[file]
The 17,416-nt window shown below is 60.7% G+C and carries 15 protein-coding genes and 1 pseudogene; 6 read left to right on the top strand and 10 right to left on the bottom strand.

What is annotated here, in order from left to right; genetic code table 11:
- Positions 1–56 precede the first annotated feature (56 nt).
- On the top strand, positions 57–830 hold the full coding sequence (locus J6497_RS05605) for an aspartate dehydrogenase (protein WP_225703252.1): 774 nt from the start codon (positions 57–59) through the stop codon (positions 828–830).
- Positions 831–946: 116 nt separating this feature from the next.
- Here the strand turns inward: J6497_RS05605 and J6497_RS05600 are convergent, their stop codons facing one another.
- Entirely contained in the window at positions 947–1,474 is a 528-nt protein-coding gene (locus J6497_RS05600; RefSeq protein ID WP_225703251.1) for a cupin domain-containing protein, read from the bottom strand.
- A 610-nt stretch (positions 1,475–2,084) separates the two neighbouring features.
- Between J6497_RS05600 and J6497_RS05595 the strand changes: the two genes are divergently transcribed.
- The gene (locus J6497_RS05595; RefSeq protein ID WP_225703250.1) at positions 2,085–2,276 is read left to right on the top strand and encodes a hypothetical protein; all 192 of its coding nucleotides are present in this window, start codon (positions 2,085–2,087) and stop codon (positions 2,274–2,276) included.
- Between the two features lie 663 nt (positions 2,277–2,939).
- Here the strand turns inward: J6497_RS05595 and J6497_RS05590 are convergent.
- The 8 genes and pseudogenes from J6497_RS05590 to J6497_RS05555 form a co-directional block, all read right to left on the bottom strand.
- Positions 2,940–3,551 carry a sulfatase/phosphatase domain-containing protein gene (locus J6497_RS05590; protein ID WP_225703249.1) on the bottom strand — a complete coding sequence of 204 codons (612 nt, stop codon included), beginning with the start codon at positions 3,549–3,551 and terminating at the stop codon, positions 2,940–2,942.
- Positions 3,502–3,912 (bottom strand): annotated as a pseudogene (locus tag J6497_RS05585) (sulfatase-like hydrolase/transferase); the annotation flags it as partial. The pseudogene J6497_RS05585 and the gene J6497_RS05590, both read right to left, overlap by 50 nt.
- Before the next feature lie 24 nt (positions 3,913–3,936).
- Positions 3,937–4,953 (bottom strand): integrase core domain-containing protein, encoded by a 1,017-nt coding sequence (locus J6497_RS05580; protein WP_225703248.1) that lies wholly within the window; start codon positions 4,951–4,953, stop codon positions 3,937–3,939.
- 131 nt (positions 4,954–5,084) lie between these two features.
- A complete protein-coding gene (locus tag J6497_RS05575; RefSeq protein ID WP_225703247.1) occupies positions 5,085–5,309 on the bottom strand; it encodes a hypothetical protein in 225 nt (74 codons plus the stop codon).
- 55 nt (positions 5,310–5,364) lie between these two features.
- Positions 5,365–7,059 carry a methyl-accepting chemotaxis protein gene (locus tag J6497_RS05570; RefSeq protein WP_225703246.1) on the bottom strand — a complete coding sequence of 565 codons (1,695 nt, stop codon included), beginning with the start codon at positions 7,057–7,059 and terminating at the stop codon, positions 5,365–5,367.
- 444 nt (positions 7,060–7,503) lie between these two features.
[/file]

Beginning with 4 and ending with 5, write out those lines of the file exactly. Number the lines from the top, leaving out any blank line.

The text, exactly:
- On the top strand, positions 57–830 hold the full coding sequence (locus J6497_RS05605) for an aspartate dehydrogenase (protein WP_225703252.1): 774 nt from the start codon (positions 57–59) through the stop codon (positions 828–830).
- Positions 831–946: 116 nt separating this feature from the next.